Do's and Don'ts

Human Rights Based Approach Dos and Don’ts

Human Rights Based Approach Dos and Don’ts

We found this section challenging to write, because we weren’t quite sure about definitive ‘dos and don’ts’. We recommend you read on the case studies for some real life examples of what human rights based approaches may look like in action.

 

  • Do take time to understand how a human rights based approach looks on a day-to-day basis. Our learning is that sometimes, day-to-day PANEL principles in action can fly under the radar. Simple things such as thinking about the accessibility of a venue when organising a meeting are taking the participation principle into account.

  • Don’t be afraid to question what you mean when you discuss human rights based approaches and PANEL principles, we still are! It is an approach and it applies in different ways depending on the people involved and the activities you are focusing on.

  • Do take stock of the PANEL principles, there may be approaches that you already use simply framed in a different manner. We suggest that you map your own approach with them.

    Try using our five questions as a starting point.

  • Don’t forget the remit and focus of your change network. You will probably have limited time and capacity so acknowledging the rights you want to focus on together can help you not get lost in a list of rights, laws and conventions.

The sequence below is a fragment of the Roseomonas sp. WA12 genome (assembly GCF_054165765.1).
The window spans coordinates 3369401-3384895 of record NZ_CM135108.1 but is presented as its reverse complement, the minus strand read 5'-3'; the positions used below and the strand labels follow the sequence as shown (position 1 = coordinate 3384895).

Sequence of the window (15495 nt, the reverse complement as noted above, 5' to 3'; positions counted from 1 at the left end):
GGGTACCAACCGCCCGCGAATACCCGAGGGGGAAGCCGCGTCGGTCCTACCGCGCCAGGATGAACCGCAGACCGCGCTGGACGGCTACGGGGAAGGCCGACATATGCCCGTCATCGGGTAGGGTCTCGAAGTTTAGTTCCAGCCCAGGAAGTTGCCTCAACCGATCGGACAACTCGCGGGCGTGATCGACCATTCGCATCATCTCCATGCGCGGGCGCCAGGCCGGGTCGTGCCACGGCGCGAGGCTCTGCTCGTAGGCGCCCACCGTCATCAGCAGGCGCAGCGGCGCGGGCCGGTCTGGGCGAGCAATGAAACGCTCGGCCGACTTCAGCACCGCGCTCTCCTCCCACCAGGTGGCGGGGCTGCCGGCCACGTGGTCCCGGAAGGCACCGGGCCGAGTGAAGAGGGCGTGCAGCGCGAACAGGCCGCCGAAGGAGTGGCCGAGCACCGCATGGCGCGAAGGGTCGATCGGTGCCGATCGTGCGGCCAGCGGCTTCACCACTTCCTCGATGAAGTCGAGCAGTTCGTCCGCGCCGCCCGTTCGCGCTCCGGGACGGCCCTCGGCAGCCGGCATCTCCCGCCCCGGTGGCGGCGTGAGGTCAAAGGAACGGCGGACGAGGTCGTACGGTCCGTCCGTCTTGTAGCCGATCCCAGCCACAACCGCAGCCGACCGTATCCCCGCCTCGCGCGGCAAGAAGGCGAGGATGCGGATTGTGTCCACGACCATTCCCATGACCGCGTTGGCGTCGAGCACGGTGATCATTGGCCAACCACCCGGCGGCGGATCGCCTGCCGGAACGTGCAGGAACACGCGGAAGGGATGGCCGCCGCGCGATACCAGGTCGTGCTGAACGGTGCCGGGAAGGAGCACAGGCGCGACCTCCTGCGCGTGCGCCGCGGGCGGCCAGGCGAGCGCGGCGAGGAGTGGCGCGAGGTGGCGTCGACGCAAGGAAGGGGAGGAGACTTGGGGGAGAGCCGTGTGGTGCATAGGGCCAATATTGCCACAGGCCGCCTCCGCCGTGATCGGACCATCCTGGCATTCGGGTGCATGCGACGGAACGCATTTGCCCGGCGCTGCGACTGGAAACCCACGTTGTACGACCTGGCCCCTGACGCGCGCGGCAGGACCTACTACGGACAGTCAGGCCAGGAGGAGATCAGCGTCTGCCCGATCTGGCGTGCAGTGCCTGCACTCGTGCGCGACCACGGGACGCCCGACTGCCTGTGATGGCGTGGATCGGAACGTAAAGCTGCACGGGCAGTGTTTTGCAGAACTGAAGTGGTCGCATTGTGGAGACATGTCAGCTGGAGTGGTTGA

• Do explore the language of human rights, and think about what it means in the context of mental health. Our group felt that some of the terminology could be seen as a barrier to engaging with people with lived experience, particularly those who have had experiences of their rights being breached. We wondered if the principles could be applied without ‘formalising’ this language. Do take an active approach to human rights.

  • Don’t focus on waging war for each individual’s human rights. It may not be your role or the role of a change network to advocate for an individual issue. Think about signposting when relevant, and learning from that person's experience.

  • Do make time for ongoing discussion, evaluation and celebration which can keep human rights as an active part of your change network, rather than an afterthought.